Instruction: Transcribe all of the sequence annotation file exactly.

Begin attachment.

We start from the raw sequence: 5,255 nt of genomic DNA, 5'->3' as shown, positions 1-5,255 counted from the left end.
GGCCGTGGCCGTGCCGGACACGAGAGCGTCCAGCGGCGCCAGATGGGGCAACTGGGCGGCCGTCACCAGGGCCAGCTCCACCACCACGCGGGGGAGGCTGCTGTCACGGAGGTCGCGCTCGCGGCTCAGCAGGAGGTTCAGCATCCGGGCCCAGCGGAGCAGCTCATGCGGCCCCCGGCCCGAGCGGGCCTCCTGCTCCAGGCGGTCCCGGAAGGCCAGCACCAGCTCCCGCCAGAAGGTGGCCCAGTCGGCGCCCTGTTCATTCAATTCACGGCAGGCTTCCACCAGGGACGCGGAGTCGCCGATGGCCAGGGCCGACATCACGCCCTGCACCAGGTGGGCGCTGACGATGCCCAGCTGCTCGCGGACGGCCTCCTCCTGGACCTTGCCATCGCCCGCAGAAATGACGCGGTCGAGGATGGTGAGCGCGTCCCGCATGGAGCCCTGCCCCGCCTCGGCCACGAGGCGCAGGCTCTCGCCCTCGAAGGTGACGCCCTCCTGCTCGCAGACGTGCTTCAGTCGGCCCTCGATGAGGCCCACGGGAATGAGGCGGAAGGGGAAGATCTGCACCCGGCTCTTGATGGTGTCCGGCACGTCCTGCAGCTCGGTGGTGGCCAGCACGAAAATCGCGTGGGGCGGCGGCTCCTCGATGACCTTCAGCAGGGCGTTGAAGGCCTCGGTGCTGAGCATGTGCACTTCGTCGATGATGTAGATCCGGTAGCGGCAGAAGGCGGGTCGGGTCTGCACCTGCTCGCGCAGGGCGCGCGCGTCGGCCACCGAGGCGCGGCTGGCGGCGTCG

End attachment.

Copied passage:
We start from the raw sequence: 5,255 nt of genomic DNA, 5'->3' as shown, positions 1-5,255 counted from the left end.
GGCCGTGGCCGTGCCGGACACGAGAGCGTCCAGCGGCGCCAGATGGGGCAACTGGGCGGCCGTCACCAGGGCCAGCTCCACCACCACGCGGGGGAGGCTGCTGTCACGGAGGTCGCGCTCGCGGCTCAGCAGGAGGTTCAGCATCCGGGCCCAGCGGAGCAGCTCATGCGGCCCCCGGCCCGAGCGGGCCTCCTGCTCCAGGCGGTCCCGGAAGGCCAGCACCAGCTCCCGCCAGAAGGTGGCCCAGTCGGCGCCCTGTTCATTCAATTCACGGCAGGCTTCCACCAGGGACGCGGAGTCGCCGATGGCCAGGGCCGACATCACGCCCTGCACCAGGTGGGCGCTGACGATGCCCAGCTGCTCGCGGACGGCCTCCTCCTGGACCTTGCCATCGCCCGCAGAAATGACGCGGTCGAGGATGGTGAGCGCGTCCCGCATGGAGCCCTGCCCCGCCTCGGCCACGAGGCGCAGGCTCTCGCCCTCGAAGGTGACGCCCTCCTGCTCGCAGACGTGCTTCAGTCGGCCCTCGATGAGGCCCACGGGAATGAGGCGGAAGGGGAAGATCTGCACCCGGCTCTTGATGGTGTCCGGCACGTCCTGCAGCTCGGTGGTGGCCAGCACGAAAATCGCGTGGGGCGGCGGCTCCTCGATGACCTTCAGCAGGGCGTTGAAGGCCTCGGTGCTGAGCATGTGCACTTCGTCGATGATGTAGATCCGGTAGCGGCAGAAGGCGGGTCGGGTCTGCACCTGCTCGCGCAGGGCGCGCGCGTCGGCCACCGAGGCGCGGCTGGCGGCGTCG